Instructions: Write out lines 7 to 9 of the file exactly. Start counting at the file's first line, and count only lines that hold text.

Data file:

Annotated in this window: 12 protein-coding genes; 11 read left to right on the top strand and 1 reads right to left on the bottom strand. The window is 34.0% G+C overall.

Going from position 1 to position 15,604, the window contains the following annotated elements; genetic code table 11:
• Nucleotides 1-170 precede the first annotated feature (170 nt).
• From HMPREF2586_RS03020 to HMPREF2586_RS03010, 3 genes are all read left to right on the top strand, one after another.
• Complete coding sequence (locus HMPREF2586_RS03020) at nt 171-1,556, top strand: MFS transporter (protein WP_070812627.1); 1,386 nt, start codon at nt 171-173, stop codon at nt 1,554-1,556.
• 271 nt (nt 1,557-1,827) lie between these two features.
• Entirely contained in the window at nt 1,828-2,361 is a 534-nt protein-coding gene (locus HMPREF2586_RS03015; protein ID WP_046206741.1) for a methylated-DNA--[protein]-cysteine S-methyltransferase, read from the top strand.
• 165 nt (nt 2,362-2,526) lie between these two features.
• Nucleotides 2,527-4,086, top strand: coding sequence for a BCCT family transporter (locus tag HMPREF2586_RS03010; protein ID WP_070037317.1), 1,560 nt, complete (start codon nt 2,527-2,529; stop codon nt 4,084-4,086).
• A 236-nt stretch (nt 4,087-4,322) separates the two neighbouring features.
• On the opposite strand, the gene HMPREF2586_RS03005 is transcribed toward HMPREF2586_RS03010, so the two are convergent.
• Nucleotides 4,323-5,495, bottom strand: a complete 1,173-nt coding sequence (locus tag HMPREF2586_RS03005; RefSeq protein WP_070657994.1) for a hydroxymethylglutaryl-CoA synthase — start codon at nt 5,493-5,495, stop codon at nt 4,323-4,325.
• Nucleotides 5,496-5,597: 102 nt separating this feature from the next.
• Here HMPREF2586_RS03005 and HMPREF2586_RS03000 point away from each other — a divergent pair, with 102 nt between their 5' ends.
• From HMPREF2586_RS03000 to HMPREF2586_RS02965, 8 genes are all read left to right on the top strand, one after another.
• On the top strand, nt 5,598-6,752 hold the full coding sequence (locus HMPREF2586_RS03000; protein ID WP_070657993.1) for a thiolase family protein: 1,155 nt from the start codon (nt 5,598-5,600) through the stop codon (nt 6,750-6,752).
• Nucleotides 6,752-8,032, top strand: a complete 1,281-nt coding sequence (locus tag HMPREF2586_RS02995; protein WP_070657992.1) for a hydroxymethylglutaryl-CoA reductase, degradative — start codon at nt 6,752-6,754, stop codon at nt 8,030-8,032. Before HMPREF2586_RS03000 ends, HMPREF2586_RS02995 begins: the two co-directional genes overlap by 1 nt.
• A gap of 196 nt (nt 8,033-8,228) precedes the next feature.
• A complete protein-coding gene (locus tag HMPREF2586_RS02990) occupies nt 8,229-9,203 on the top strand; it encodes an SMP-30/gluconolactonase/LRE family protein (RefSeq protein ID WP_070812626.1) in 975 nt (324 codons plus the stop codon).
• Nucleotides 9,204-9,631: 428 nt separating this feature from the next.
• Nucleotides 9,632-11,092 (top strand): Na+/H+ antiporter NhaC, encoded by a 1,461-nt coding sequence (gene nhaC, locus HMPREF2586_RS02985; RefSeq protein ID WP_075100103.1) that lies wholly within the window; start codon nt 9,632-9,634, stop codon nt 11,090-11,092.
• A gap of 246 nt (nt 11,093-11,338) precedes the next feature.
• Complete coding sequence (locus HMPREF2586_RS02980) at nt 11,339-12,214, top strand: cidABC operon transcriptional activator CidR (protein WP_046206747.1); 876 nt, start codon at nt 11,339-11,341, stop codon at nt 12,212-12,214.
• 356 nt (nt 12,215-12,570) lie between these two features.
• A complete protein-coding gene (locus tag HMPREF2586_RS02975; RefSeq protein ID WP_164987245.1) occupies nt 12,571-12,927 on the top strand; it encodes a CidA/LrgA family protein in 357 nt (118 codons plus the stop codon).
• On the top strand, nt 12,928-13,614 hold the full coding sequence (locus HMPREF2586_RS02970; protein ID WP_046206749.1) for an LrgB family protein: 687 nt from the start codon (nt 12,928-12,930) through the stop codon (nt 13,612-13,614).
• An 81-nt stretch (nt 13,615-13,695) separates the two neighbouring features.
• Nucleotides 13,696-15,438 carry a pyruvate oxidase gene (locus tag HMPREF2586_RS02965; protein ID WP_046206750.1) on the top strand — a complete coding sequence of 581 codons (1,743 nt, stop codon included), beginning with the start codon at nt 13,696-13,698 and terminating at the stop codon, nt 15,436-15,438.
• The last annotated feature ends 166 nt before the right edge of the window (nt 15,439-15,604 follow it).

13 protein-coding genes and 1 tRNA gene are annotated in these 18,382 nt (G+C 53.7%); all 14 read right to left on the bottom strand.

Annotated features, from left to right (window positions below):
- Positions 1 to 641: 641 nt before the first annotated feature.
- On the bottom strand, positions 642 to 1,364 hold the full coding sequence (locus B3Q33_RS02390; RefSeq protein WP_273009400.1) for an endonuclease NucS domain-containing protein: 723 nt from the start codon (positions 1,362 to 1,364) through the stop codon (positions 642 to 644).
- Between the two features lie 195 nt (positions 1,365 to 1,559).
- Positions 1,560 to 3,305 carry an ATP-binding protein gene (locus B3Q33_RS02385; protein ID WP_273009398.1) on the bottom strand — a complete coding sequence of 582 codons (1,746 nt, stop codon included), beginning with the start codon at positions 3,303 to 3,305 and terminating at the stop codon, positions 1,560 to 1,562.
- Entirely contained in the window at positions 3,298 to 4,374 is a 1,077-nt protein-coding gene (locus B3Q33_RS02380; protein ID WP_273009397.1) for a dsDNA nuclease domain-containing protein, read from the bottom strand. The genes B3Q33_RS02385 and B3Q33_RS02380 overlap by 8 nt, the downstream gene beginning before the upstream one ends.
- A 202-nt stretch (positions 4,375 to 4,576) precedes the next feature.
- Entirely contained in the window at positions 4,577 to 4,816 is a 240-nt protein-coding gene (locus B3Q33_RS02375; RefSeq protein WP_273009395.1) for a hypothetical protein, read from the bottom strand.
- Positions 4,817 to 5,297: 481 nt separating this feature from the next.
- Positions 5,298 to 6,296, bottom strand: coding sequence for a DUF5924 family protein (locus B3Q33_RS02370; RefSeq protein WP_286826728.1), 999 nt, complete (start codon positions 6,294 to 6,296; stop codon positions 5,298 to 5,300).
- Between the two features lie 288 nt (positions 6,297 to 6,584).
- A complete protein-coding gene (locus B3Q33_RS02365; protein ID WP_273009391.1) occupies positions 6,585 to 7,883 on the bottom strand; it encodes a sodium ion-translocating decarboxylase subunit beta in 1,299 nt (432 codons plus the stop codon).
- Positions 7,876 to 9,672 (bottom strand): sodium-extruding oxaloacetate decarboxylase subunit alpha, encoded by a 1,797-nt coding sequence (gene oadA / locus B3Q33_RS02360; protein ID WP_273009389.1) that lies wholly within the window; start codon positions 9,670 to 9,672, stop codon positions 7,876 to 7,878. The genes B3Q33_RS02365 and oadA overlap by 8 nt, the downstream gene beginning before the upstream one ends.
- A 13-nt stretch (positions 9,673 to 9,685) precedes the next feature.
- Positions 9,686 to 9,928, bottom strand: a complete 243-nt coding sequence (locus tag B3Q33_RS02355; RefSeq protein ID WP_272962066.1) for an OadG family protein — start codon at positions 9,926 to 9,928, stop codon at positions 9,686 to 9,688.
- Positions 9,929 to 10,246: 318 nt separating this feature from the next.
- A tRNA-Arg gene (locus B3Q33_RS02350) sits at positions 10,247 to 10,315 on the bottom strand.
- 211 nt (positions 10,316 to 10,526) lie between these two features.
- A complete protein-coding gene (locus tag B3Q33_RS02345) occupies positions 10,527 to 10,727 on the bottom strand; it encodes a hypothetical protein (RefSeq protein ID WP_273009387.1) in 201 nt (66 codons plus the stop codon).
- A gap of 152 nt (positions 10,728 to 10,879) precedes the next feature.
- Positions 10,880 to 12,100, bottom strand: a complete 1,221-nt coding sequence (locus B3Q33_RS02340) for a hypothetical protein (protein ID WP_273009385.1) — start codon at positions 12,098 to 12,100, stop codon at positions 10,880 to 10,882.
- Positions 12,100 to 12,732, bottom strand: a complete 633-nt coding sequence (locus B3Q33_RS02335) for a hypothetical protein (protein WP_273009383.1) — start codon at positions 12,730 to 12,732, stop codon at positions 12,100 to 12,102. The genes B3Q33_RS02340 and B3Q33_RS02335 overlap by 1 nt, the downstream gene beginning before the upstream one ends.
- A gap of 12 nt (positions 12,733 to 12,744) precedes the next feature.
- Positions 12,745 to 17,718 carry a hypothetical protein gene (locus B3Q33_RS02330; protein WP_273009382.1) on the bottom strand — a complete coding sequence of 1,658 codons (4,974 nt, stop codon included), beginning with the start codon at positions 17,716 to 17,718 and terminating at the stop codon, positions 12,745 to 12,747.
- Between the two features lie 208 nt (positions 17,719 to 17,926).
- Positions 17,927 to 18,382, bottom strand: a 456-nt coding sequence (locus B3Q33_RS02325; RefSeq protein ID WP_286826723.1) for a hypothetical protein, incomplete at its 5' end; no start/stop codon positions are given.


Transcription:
• Entirely contained in the window at nt 1,828-2,361 is a 534-nt protein-coding gene (locus HMPREF2586_RS03015; protein ID WP_046206741.1) for a methylated-DNA--[protein]-cysteine S-methyltransferase, read from the top strand.
• 165 nt (nt 2,362-2,526) lie between these two features.
• Nucleotides 2,527-4,086, top strand: coding sequence for a BCCT family transporter (locus tag HMPREF2586_RS03010; protein ID WP_070037317.1), 1,560 nt, complete (start codon nt 2,527-2,529; stop codon nt 4,084-4,086).